Junkyard Find: 1986 Plymouth Colt

Murilee Martin
by Murilee Martin

Chrysler spent a couple of decades selling Mitsubishis and Simcas with Dodge and Plymouth badges in North America, and the Mitsubishi Galant/Lancer-based Colt line went through the most twists and turns. At first, Plymouth-branded Colts were sold as Champs, but by the mid-1980s both the Dodge and Plymouth versions were called Colts. The difference? Damn if I can find one that goes deeper than emblems.

Imported for Plymouth! This generation of Colt has become quite rare on the street, though they seemed as common as Corollas and Civics when new.

While Japanese econoboxes of the 1980s were mostly pretty miserable machines, I do sometimes miss their weird, vaguely science-fiction-ish interiors. And remember when cars had interior space not completely used up by cockpit-style consoles and cup holders?

This is the bread-and-butter, non-turbo, non-Twin-Stick Colt, complete with 4G15 Orion engine. The Colt of this era wasn’t much known for reliability, but it was cheap and sipped gas. The entry-level Colt E two-door hatch listed at $5,372, or about 300 bucks cheaper than a new Chevette. The ’86 Subaru STD (yes, there was a car called the STD) could be purchased for $4,989, and the bottom-of-the-barrel ’86 Excel went for $4,995. The Colt was a far superior vehicle to the Chevette, STD, and Excel, and so was a pretty good deal at the time (though the much better Civic two-door hatch was just a C-note more expensive).

And now almost all of them are gone. I’d like to think that a few Colts of this vintage will stay with us, though I’m certainly not willing to rescue one myself.






Murilee Martin
Murilee Martin

Murilee Martin is the pen name of Phil Greden, a writer who has lived in Minnesota, California, Georgia and (now) Colorado. He has toiled at copywriting, technical writing, junkmail writing, fiction writing and now automotive writing. He has owned many terrible vehicles and some good ones. He spends a great deal of time in self-service junkyards. These days, he writes for publications including Autoweek, Autoblog, Hagerty, The Truth About Cars and Capital One.

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  • Jayzwhiterabbit Jayzwhiterabbit on Aug 07, 2012

    My grandmother had this EXACT Colt until she traded it for a Cutlass Ciera in 1993. It was light brown and had an automatic, but it was a hatchback. She frickin' LOVED that little car...it was dead reliable and great on gas in a way that modern cars can only envy. The funniest thing is that my grandmother, who grew up in WW2 with stories of Japanese atrocity, didn't realize what she was driving was actually an Asian import. And at the time I remember what a vocal critic she was of people driving those "lil' old tin-can Toyotas." She swears to this day she didn't know it wasn't domestic, although after the Ciera died this past year she immediately went out and got a 2012 Toyota Corolla. People change, LOL. The Colt is still her favorite car of all she ever owned.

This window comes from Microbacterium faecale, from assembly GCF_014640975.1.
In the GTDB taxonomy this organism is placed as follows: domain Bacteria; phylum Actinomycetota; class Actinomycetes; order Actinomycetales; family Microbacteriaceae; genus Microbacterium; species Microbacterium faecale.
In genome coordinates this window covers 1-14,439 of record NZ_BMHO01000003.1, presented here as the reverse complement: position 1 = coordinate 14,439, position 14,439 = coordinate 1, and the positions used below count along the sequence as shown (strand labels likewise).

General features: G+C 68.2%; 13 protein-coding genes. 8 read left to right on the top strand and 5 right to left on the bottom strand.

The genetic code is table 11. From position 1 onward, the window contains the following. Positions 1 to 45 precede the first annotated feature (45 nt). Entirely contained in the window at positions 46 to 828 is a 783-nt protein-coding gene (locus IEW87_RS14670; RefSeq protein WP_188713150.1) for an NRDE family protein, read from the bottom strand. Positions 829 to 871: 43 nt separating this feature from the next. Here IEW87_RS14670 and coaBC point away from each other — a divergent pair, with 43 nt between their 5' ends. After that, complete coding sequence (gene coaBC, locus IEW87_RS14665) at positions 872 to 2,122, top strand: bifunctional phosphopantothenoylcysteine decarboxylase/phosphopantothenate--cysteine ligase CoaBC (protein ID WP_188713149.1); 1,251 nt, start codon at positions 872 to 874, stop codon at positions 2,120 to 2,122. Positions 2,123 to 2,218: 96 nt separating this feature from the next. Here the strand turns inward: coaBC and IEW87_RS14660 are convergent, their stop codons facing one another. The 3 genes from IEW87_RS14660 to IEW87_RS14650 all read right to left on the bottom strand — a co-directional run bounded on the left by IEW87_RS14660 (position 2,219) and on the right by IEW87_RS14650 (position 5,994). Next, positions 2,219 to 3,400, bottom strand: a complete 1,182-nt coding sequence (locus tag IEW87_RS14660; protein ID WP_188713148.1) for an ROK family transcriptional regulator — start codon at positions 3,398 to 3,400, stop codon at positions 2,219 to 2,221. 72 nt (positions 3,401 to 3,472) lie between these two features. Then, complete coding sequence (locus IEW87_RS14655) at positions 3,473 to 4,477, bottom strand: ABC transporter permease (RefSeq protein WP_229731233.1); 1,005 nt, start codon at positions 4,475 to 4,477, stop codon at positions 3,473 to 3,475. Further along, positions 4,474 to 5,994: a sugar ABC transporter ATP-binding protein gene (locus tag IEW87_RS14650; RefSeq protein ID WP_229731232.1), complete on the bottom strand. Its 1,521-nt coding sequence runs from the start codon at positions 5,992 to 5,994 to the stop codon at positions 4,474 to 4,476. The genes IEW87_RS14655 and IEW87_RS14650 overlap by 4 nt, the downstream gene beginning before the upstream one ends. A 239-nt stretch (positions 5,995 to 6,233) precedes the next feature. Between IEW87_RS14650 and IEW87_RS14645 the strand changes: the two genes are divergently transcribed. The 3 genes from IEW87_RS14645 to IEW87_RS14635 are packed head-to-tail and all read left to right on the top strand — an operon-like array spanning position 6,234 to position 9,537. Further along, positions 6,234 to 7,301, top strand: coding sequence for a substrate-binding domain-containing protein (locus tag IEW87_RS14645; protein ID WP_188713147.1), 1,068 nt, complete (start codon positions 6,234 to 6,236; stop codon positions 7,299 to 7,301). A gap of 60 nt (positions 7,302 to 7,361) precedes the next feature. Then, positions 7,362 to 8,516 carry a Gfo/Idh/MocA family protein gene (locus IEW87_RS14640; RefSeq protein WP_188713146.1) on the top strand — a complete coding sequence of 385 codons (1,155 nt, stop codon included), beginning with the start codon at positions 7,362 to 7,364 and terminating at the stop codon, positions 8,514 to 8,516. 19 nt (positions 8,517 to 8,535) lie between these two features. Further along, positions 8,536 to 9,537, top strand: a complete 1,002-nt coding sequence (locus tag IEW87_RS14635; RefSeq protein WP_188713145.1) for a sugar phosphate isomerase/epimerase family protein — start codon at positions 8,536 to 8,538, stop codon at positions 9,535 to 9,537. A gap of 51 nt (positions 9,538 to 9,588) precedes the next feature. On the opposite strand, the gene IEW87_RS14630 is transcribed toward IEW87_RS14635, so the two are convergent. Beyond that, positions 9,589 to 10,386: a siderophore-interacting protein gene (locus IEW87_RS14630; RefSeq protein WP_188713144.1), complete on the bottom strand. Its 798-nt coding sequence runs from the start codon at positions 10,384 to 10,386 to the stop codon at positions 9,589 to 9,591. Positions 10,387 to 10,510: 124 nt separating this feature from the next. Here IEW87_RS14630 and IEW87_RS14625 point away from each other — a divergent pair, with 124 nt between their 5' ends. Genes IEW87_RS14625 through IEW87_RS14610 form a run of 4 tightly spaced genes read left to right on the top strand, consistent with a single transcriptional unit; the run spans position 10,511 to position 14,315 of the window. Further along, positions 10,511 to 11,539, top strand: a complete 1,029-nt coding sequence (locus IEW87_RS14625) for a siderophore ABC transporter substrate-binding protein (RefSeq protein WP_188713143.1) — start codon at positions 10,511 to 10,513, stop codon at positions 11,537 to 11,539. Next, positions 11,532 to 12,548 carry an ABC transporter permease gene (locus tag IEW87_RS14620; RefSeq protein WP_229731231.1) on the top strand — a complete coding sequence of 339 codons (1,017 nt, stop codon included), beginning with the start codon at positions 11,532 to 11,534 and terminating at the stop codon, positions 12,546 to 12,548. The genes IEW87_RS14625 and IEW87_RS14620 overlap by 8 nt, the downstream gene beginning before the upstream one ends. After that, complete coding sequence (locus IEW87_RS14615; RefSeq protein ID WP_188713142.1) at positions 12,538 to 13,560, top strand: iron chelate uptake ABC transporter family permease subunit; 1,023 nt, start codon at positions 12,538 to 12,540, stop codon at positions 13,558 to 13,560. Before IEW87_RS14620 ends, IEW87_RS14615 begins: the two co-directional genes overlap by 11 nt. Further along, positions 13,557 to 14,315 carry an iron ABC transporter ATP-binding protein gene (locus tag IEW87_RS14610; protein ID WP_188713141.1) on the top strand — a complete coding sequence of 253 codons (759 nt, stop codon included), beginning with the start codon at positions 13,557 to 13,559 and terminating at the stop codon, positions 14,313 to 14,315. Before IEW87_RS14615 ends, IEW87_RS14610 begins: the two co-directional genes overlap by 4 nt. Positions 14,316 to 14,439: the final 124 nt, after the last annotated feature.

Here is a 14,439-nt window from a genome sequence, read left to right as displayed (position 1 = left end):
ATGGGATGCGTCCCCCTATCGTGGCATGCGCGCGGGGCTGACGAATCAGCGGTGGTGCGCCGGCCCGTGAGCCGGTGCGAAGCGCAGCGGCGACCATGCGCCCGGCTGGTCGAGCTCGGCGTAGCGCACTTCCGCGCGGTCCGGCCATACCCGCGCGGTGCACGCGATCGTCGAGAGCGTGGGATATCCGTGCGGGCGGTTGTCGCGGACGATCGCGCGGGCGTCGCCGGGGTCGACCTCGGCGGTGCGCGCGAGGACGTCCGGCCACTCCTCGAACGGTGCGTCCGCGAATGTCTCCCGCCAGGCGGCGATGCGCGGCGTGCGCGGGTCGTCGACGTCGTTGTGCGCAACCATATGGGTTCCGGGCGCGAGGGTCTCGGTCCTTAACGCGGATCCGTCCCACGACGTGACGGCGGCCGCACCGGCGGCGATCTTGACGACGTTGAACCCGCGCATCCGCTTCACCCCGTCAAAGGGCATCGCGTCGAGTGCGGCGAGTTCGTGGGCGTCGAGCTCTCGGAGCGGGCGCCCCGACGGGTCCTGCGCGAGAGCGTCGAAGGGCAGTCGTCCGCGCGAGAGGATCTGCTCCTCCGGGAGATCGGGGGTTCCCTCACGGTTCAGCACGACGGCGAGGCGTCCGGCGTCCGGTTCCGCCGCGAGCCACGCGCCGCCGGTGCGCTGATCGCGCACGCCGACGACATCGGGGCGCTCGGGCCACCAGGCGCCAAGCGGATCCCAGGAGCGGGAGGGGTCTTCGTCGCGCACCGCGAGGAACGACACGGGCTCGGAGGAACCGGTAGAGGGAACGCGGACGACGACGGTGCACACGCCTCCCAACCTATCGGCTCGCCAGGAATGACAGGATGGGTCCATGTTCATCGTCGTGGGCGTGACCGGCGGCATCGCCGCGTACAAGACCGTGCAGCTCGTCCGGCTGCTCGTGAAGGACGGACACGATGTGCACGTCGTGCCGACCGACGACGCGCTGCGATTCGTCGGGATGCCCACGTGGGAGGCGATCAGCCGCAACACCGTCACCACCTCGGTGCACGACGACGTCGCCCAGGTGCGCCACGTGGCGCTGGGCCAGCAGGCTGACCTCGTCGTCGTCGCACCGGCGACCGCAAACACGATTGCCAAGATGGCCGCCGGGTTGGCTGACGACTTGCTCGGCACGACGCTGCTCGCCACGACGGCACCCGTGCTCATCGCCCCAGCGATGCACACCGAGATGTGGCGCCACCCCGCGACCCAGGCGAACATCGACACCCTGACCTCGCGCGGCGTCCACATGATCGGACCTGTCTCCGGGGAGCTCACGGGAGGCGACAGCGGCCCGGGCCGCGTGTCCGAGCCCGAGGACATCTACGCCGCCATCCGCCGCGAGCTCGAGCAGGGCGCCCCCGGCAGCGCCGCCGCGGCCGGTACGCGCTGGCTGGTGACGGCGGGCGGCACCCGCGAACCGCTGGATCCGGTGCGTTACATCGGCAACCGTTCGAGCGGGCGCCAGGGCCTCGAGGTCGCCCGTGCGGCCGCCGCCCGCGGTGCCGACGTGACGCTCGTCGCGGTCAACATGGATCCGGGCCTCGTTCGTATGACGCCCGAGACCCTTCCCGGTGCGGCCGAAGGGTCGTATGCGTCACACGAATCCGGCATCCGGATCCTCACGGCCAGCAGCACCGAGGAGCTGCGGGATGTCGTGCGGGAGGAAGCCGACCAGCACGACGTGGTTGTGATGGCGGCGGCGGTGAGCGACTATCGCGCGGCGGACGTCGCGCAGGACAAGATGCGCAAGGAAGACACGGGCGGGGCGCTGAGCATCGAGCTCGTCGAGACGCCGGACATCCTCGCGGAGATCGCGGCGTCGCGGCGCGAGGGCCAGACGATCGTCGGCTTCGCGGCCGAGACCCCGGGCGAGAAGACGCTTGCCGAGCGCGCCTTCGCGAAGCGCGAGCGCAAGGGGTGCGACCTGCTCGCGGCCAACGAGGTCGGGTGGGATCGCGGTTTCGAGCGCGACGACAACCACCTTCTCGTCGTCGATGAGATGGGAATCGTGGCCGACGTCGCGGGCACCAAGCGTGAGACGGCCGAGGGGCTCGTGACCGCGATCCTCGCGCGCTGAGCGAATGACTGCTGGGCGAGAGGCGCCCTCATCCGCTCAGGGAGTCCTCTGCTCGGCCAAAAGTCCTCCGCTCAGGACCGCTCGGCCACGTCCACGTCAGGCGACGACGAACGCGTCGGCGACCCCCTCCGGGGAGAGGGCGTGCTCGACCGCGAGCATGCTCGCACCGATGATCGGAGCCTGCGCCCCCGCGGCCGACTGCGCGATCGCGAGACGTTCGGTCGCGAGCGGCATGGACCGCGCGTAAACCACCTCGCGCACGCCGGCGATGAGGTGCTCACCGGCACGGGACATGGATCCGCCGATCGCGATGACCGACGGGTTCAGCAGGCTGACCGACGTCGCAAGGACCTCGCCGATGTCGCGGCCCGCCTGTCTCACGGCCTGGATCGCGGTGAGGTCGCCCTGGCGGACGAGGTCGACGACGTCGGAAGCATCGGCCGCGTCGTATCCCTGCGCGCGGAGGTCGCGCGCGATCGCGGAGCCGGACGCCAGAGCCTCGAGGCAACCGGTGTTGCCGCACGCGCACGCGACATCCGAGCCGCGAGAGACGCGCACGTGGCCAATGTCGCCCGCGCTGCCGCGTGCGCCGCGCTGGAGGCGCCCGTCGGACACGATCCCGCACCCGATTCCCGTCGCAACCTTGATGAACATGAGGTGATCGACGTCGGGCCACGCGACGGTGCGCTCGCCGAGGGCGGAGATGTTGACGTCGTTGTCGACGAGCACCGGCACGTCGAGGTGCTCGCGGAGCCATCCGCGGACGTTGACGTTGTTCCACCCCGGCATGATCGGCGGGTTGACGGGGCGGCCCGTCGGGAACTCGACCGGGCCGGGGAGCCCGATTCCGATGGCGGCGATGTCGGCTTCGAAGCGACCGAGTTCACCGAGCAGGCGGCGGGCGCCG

• Tony Tony on Mar 22, 2023

    I live in Guatemala Central America and I have one of those beauties, It's been a headache to get all the accessories and car parts.

    My dream is to restore it as if it would be brand new.

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  • TheTireWhisperer And a thankful Memorial day to all.
  • Kwik_Shift_Pro4X Take some time today to realize that virtually zero soldiers had died defending your border.
  • Tassos As somebody who is NOT a stupid fanatic about EVs one way or the other:No manufacturer has built a "Better Tesla" EV yet. Most have tried, we wait for TOyota only (last hope for the Tesla haters)UNLESS a DIRT CHEAP Model 2 comes along (will never happen in the next 2 or 3 years), Do NOT expect that 7% to go to even 10%, let alone the ... 30% clueless Idiot Joe Biden voters expect. If anything, PLUG INS and HYBRIDS may, in the SHORT term, bring the 7% down.
  • Pig_Iron 💝
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